“I didn’t want a big play once in a while, I wanted solid play every time.”
— John Madden, former head coach of the Oakland Raiders
In business we are often reminded that when it comes to coaching and teamwork, the company can be viewed as a sports team. A winning team in business demands exactly what is demanded on the playing field.
Lou Holtz, former head coach of the Notre Dame football team, had this to say about coaching: “I don’t think discipline is forcing someone to do something. It’s showing them how this is going to help them in the long run.”
The best managers are coaches — that is, individuals who guide, nurture, reward and encourage others on their journey. A coach is a colleague, mentor, counselor and cheerleader, all rolled into one.
Coaching doesn’t center on fixing problem behaviors — it’s about cultivating people’s capabilities. It isn’t an occasional conversation — it’s a continuous process. Coaches don’t develop people — they equip people to develop themselves.
Coaching a team of individuals is not easy. The following strategies can help you be a better coach:
• Forge a partnership. Build trust so teammates will be more willing to hear and act on what you and others have to say. Build understanding so that you both will know what matters to each other. Use this strategy when people don’t believe you care about them, their needs or their success.
• Inspire commitment. Build commitment to success by helping teammates understand the payback from personal development and working as a team toward organizational objectives. Use this strategy when people don’t understand their development needs or don’t make them a priority.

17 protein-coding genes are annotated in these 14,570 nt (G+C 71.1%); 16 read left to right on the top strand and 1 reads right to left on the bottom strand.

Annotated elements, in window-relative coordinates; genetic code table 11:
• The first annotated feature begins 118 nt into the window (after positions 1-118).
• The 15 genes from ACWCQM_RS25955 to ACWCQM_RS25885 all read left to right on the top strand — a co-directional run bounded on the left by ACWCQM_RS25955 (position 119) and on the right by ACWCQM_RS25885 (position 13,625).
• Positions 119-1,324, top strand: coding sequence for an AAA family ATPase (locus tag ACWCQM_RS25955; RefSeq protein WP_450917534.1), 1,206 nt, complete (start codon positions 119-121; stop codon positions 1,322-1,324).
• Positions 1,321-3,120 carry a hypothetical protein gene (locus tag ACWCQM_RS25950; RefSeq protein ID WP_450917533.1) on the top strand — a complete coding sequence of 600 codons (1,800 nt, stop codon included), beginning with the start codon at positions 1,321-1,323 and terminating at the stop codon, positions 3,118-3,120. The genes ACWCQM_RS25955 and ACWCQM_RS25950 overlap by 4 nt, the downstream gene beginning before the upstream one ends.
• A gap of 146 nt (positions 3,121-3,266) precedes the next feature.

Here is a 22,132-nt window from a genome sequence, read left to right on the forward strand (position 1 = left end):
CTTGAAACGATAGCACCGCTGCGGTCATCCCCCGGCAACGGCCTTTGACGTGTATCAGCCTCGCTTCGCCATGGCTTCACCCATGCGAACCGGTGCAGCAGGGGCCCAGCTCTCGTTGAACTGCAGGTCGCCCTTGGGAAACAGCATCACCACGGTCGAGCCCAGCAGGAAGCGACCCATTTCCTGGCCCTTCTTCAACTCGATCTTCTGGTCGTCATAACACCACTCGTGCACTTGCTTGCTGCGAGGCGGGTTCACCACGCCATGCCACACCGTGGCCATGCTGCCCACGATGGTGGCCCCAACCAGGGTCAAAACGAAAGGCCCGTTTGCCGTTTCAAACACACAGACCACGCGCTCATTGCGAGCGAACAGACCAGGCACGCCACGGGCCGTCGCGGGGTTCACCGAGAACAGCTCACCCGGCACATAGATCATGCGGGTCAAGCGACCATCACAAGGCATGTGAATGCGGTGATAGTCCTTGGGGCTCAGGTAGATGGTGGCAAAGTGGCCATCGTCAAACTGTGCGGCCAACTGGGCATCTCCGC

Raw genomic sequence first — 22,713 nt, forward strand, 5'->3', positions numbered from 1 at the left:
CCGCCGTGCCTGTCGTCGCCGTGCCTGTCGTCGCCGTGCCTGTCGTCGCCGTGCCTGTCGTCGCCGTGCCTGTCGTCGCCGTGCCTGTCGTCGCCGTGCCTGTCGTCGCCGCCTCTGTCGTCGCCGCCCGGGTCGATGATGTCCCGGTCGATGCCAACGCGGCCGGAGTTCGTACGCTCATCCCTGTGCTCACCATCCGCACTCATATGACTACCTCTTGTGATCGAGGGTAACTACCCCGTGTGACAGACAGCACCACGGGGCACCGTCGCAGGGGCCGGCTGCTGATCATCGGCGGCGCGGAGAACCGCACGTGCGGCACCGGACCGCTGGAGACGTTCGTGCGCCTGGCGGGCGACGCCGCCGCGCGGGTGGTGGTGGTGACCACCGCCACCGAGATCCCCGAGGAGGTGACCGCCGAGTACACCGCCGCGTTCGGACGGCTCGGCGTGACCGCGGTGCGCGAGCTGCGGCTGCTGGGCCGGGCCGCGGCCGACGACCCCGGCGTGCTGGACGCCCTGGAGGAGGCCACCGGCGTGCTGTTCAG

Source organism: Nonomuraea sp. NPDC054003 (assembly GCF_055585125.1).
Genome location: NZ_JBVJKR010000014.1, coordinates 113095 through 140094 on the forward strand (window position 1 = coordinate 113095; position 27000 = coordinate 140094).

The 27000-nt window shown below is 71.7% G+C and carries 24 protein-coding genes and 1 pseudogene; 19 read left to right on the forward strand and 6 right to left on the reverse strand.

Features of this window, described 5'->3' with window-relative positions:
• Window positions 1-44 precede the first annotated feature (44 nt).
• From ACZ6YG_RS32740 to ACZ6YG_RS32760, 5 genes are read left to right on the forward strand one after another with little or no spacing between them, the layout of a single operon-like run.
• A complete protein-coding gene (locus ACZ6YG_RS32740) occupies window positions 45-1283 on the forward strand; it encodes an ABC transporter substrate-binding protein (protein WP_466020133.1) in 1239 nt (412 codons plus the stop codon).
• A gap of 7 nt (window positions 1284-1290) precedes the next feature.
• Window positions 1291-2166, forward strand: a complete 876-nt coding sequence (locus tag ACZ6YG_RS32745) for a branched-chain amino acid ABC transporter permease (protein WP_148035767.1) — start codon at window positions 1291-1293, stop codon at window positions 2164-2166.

• Grow skills. Build new competencies to ensure that teammates know how to do their jobs. Once you know what a person needs to be successful, help them find the best ways to acquire those skills. Use this strategy when people don’t know how to learn the required skills.
• Shape the clubhouse. Build organizational support to reward teammates and remove barriers to success. Change is easier when the organization’s values and rewards are aligned with coaching and development. Use this strategy when people don’t see organizational incentives for developing themselves and others.
• Promote persistence. Build stamina and discipline to make sure development lasts on the job. People require daily effort to change old habits and put new behaviors into action. Help them persist until their new behaviors become natural. Use this strategy when people don’t apply what they have learned to create real change on the job.
Developing teammates is not optional. It is a necessity on the playing field as well as in business. With the help of good coaches, teammates can achieve outstanding results, and the organization can have that competitive edge needed for a winning record.
Brad Larsen is a life coach and corporate consultant from Northern Utah. He can be reached at email@example.com.